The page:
WHAT PERSONAL BRANDING MEANS, AND WHY IT MATTERS
“Personal branding” isn’t a nonsense business buzzword that means, “post your every thought online.” At its heart, branding is a form of storytelling. Personal branding is about framing your story in a way that allows you to form a genuine connection with fans.
A personal brand gives your listeners a clear, concrete idea of who you are and what you stand for. It’s a helpful guide for you, too, keeping you focused on what’s most important as your career progresses.
4 STEPS TO BUILD A PERSONAL BRAND FROM SCRATCH
Putting yourself on paper as a “brand” can be tough. Try these exercises to get ideas together.
STEP 1: KNOW WHO YOU ARE
List your values, strongest personality traits, and the personal and professional passions that are most important to you.
Family, ambition, optimism, “life of the party” extraversion, or intelligence may all be values and traits you want your brand to represent.
STEP 2: DEFINE YOUR VISUAL STYLE
Supposedly, we shouldn’t judge a book by its cover. The truth is that appearances absolutely matter!
STEP 3: ENGINEER YOUR SOCIAL MEDIA PRESENCE
Corporations use color, design, typography, and other visual elements to communicate their brand to customers.
For typography, a lot of rap and R&B artists favor either strong, blocky fonts or handwriting and graffiti-inspired fonts. Handle design yourself or hire a professional, but establish a consistent style across all your social media platforms.
STEP 4: DISTINGUISH YOURSELF FROM COMPETITORS
Your list of personal brand qualities should give you clues for how to stand out from the other performers out there.
What combination of values is unexpected and fresh? Are you poised and professional, or do you embrace your wild side? If you can find a niche that only you can fill, it may be a key ingredient for success.
KEYS TO PERSONAL BRAND SUCCESS IN MUSIC
Many of the personal branding articles you’ll find online relate to entrepreneurs and other corporate leaders. Musicians/Artist have a different relationship with fans than businesses do with customers. Let’s cover the top three factors musicians in particular need to consider.
Sure, you want your music to appeal to a variety of people. But it’s smart to understand key demographics in your core fan base. Working moms in their thirties and teens living in major cities both listen to music, but they have different preferences for how to access music, how much to spend, and more. Develop your audience marketing strategy using these techniques:
- Note who comes to your shows.
- Cruise similar artists’ social media feeds to learn about their most devoted audience, which may be similar to yours.
- Run targeted Facebook ads and track which demographic shows the strongest response.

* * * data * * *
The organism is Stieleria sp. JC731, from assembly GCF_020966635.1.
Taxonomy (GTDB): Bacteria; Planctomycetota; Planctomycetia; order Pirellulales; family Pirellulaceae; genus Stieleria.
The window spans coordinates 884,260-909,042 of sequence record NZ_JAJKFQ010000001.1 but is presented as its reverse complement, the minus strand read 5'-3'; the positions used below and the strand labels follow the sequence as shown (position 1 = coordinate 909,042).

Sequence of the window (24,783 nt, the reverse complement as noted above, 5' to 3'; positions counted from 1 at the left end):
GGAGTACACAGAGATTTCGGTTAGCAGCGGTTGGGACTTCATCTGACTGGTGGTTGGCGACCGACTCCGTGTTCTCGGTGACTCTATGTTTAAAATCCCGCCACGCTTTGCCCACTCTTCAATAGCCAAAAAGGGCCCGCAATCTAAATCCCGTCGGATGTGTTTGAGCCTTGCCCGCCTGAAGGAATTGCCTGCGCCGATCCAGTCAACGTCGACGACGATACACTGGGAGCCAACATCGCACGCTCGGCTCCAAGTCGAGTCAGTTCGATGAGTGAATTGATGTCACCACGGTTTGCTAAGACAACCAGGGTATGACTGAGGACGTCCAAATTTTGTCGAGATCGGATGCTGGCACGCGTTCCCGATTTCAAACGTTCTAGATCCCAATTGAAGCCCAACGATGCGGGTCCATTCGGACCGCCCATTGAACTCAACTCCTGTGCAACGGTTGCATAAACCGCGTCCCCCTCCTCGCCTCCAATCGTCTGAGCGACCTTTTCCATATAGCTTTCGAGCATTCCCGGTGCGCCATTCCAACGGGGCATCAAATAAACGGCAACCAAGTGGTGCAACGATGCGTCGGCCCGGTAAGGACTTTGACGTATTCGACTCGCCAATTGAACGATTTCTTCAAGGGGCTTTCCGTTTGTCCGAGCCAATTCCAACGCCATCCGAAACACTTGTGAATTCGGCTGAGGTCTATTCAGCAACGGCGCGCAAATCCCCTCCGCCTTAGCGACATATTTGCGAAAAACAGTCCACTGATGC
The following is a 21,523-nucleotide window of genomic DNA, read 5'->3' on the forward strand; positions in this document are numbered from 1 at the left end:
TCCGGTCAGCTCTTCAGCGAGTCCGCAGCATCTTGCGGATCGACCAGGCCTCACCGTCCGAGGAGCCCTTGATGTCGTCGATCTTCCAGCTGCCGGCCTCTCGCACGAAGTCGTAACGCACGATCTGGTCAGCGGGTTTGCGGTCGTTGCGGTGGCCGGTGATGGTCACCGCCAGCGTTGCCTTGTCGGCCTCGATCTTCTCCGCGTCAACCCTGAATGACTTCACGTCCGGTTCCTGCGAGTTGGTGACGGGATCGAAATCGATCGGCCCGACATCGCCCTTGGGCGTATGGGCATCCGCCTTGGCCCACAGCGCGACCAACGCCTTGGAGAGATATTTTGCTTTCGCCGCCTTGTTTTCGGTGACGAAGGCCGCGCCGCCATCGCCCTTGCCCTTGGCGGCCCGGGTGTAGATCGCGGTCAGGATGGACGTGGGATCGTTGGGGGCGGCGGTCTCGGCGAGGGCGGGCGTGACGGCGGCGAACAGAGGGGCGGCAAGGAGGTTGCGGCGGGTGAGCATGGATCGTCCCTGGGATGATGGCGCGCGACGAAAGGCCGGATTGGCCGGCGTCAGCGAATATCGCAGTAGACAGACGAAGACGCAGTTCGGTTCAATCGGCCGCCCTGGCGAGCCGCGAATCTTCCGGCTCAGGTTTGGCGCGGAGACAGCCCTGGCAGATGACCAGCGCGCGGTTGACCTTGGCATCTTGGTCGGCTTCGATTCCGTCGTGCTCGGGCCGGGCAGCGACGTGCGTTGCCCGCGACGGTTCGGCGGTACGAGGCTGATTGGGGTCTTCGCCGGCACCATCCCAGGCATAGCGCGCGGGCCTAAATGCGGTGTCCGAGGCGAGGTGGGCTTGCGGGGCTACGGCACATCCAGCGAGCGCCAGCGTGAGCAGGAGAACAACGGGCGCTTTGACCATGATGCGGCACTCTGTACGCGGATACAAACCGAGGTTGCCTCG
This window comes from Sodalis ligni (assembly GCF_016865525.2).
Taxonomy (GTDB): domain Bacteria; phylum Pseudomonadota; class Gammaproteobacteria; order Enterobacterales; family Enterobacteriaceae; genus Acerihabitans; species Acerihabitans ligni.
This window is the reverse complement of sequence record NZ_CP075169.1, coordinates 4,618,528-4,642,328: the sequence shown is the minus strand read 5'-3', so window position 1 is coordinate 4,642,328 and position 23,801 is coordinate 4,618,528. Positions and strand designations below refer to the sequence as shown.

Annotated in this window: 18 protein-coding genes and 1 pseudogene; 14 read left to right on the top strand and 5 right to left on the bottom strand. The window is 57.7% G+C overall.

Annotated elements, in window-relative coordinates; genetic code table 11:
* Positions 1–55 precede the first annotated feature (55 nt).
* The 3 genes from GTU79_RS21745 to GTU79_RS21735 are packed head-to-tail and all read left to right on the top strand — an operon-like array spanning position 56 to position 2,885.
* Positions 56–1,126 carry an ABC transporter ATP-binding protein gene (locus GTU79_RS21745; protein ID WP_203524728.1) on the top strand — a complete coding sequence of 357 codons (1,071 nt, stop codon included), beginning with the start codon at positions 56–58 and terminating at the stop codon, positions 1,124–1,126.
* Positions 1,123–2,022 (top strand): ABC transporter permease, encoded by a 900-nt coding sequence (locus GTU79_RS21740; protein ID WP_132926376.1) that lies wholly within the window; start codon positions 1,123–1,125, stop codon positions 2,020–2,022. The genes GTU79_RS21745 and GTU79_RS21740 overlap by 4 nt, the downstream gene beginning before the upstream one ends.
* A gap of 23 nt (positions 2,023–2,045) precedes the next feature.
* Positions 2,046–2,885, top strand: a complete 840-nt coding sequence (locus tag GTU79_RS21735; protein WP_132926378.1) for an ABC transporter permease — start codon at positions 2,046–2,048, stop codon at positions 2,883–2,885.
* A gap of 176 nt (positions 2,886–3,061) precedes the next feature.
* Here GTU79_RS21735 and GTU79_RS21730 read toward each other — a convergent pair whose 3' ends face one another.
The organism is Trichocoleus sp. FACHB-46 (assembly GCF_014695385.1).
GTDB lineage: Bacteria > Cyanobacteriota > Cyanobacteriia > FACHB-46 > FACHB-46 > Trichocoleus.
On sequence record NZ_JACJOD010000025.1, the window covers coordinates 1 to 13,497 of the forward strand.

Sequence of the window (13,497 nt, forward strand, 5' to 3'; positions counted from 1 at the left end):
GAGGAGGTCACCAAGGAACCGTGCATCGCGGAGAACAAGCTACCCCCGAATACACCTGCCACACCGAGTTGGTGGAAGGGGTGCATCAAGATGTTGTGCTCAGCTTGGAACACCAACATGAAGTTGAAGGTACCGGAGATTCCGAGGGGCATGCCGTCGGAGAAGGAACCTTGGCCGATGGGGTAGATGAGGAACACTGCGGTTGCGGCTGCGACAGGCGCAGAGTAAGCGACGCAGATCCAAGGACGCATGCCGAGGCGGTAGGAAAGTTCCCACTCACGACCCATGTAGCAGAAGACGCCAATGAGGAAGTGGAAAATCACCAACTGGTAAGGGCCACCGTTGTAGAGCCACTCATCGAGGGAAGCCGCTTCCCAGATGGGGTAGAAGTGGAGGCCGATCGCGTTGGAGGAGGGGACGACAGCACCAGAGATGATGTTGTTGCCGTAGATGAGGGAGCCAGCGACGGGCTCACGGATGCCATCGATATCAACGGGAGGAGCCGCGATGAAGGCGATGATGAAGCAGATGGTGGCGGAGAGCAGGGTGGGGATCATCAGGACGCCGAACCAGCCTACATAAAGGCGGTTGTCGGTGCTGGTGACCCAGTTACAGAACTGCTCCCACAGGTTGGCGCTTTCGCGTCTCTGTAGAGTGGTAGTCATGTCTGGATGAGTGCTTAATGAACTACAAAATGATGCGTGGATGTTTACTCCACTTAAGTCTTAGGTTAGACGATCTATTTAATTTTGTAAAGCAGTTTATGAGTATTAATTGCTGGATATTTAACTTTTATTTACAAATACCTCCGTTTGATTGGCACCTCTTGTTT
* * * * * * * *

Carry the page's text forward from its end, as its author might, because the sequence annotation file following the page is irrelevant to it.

- Create a “typical fan” profile with info about age, region, political outlook, education, favorite brands — anything that helps you get inside a fan’s head.
- Take particular note of your fans’ favorite social media platforms and preferred ways to access music. Don’t waste time obsessing over iTunes sales if your fan base loves streaming music off of SoundCloud.
What are you sharing about yourself and your life, both through your music and beyond? Many artists draw on personal struggles to communicate a genuine story to fans. Surviving violence, facing addiction, and struggling in relationships are all fair game for artists. Good questions to ask yourself include:
- Where do I draw the line for privacy? What areas of my life are sources of inspiration, and what’s off-limits to fans?
- What emotions do I hope fans connect to in my music?
- How will social media expand the story of my music to form a stronger connection?
Your outlook on life and the mood of your music combine into a signature tone. How are you going to communicate your story? It can help to consider a number of opposite traits and decide which end of the spectrum you fall on:
- Serious vs. humorous
- Positive vs. negative emotions
- Street cred vs. corporate
- Mysterious vs. open
- Mature vs. youthful
- Clean vs. dirty
Everything from your music videos to your real-life conduct reinforces your tone. Managing your reputation is critical. If you have a habit of getting into profanity-laced arguments online with anyone who criticizes your work, you’re going to get a reputation for a short temper, like it or not.
A story is only meaningful when it reaches an audience. In the same way, your perfectly defined brand isn’t doing you much good until you’re communicating it effectively to fans. Managing your personal brand involves continuous evaluation of your marketing strategy:
- Be consistent, clear, and active on social media.
- Discuss personal brand development with people who work with you, including agents and producers.
- Build relationships with other artists who lift you up.
- Look for new avenues to put the word out about your music.
- Attend festivals, conferences, and workshops where you can connect with fans, other artists, and music industry pros.
- Set aside mandatory, regular time to review the results of your marketing efforts and make needed adjustments to your targets.
A strong personal brand is more than a business tool.